DC brush motors w/perm mags make peak torque at stall and it drops pretty much linearly as speed reaches max.
Power wise, the 2:1 drove DC servos on my BPT can break off a 1/2" diameter cutter if you go home THRU a part so power isn't the problem once you have the gearing and motors matched to your speed/torque requirements.
You measure the M, plug in the A and then look for the F you need to do the job. The faster you want to do it only means you are going to have to do a the math for a torque/speed/gearing optimization.
Can't speak for other types.
Hello Nc Cams,
i think i understand you ?!?!?!?!
But i can calculate the force deliverd bij the ballscrew when a torque by the servo motor is applied on it
torque=F*(lead/2 pi) * (1/ efficiency)
if i select a servo motor on Torque then i know the force it cann deliver.
the torque is deliverd on the hole rpm range off the motor ( i see in the spec. sheet)
i know witch speed off the gantry i want, when i devide this by the lead i know the rpm off the ballscrew, so the rpm off the motor (if there is no gear)
in my case this is not at the max. rpm off the motor.
is this not good???
i don`t need more force thus gearing.
i read that servo`s have a sweet spot between 2500/ 3000 rpm.
the torque (so force on ballscrew) is the same over the hole rpm range.
why should i need to use the hole rpm range.
i dont need more force and the speed on 400rpm is for me good.
Sorry for the bad situation sketch, my english isn`t that good.
please bare with me
Power = K * torq * rpm.
Originally Posted by mcpltd
A servo motor has a fixed continuous torque value that does not change with speed. From the equation, it is clear that the motor will deliver 10 times more power at 3000 rpm as it does at 300 rpm.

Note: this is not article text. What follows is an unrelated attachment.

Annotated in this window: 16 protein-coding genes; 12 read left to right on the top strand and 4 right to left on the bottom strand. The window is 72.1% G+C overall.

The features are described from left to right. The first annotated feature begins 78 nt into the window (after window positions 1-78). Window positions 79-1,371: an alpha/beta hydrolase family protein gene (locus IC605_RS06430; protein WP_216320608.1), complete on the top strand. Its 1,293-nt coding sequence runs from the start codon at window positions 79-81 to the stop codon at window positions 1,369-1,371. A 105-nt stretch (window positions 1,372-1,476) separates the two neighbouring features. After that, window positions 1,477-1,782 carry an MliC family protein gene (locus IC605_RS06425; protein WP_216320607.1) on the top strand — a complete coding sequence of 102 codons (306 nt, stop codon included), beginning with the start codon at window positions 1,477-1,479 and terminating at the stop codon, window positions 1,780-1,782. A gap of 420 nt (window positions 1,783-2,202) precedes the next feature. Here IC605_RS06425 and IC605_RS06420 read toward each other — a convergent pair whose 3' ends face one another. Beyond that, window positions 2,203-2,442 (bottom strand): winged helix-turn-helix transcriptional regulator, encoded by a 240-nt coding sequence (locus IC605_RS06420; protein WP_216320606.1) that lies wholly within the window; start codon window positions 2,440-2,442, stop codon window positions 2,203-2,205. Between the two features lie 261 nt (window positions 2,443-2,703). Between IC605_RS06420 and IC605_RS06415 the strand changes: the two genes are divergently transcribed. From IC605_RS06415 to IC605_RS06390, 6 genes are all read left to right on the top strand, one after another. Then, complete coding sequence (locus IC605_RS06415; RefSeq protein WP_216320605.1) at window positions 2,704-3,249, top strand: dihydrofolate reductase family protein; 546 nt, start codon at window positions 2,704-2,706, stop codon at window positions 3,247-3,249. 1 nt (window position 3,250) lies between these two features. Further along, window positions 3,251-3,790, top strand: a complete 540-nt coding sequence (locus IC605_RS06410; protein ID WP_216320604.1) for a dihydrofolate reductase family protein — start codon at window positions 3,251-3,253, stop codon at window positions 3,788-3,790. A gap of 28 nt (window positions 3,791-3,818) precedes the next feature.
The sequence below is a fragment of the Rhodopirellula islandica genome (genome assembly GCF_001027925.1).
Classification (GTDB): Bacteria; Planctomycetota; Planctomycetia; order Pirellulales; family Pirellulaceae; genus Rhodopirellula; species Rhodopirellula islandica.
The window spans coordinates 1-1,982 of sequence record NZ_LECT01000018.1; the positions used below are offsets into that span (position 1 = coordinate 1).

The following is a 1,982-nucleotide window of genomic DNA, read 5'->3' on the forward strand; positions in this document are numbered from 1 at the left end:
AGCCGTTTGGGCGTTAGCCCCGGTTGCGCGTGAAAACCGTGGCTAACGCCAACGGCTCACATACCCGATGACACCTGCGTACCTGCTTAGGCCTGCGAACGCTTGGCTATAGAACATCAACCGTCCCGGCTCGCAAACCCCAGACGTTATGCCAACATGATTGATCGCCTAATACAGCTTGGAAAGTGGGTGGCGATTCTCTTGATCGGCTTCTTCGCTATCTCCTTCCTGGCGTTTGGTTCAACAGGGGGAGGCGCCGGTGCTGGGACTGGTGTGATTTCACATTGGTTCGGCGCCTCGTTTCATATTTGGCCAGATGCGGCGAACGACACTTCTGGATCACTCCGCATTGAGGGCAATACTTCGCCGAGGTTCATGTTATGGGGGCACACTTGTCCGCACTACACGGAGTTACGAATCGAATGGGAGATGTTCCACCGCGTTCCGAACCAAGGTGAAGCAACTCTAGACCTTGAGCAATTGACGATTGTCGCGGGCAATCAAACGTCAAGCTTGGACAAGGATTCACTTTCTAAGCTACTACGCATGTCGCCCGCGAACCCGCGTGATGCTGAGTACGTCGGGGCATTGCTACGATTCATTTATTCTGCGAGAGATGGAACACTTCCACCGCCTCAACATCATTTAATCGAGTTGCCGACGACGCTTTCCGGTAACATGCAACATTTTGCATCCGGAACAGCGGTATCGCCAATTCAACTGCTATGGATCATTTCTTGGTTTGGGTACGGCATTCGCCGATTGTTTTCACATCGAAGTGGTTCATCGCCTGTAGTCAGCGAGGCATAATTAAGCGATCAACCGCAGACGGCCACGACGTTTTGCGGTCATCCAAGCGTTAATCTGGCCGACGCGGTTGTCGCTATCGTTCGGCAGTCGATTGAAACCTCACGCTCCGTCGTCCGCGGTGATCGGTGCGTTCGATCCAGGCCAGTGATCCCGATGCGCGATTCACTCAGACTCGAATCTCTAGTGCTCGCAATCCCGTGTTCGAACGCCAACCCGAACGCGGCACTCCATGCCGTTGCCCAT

Motors also have a peak torque value, but if you try to run there continuously, the motor will burn out.
Yes, but that is not taking into account gearing, you sugested gearing to gain power, and that is not the case.
Originally Posted by H500
gearing only adds loss in power, gians in torque and reduced speed.
adding a 2:1 ratio to a motor rated at 1Nm will not double the torque, it will double the torque minus the efficiency.
and as nc cams has said torque will drop as speed increases.
It is simply incorrect to suggest that a servomotor's torque drop with speed. Just take a look at any torque curve.
If your motor was rated at 3000 rpm and you need to run at 300 rpm, it does not matter how inefficient the gears are. Even at 50%, you will still get 5 times more mechanical power than a direct coupling.
I think we are misunderstanding each other, i know that it is better to use a redution ratio to get a lower speed, rather than lower the speed of the motor, that is obvious; but saying that by adding a ratio to the motor will give you more power because the torque is higher is wrong.
If a motor is 1Kw (3000 RPM), and adding a 10:1 ratio to multiply the torque by 10 will not give you any more machanical power.
Originally Posted by H500
The classic equation for HP is
Torque (ft-lb) x RPM / 5252
1 HP = 745 watts or 0.745kw
simple math can convert the units to any convenient/more familiar units base.
Thus, If power is to remain constact,
Torque has to go up as RPM drops
Torque has to go down if RPM increases.
Thus, if you have a motor htat will have double the torque at half the speed, the power will stay the same (of course negating frictional/inductive losses).
The trouble with this axiom is this:
motor torque curves are typically NON-linear. Thus, if you double or halve one or the other, power does NOT and CAN NOT remain constant providing the above mentioned HP equation is to remain true.
I work with a lot of people who try to violate this naturaly law, day in an day out.
Non have succeeded in doing so yet....